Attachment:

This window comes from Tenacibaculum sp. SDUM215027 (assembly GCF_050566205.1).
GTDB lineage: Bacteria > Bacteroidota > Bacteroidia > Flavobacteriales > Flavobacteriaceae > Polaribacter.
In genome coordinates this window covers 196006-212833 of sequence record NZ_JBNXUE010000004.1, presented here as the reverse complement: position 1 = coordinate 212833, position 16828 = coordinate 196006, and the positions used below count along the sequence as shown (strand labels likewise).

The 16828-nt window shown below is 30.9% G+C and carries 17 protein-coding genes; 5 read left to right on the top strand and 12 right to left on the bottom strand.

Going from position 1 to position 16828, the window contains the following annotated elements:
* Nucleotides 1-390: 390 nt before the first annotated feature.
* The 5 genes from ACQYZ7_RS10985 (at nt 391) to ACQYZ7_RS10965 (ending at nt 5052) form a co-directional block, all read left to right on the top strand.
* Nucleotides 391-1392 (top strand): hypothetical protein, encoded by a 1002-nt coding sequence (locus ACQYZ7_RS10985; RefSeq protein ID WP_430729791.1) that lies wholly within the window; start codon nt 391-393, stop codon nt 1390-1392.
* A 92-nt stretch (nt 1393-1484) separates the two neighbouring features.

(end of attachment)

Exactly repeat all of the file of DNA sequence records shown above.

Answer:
This window comes from Tenacibaculum sp. SDUM215027 (assembly GCF_050566205.1).
GTDB lineage: Bacteria > Bacteroidota > Bacteroidia > Flavobacteriales > Flavobacteriaceae > Polaribacter.
In genome coordinates this window covers 196006-212833 of sequence record NZ_JBNXUE010000004.1, presented here as the reverse complement: position 1 = coordinate 212833, position 16828 = coordinate 196006, and the positions used below count along the sequence as shown (strand labels likewise).

The 16828-nt window shown below is 30.9% G+C and carries 17 protein-coding genes; 5 read left to right on the top strand and 12 right to left on the bottom strand.

Going from position 1 to position 16828, the window contains the following annotated elements:
* Nucleotides 1-390: 390 nt before the first annotated feature.
* The 5 genes from ACQYZ7_RS10985 (at nt 391) to ACQYZ7_RS10965 (ending at nt 5052) form a co-directional block, all read left to right on the top strand.
* Nucleotides 391-1392 (top strand): hypothetical protein, encoded by a 1002-nt coding sequence (locus ACQYZ7_RS10985; RefSeq protein ID WP_430729791.1) that lies wholly within the window; start codon nt 391-393, stop codon nt 1390-1392.
* A 92-nt stretch (nt 1393-1484) separates the two neighbouring features.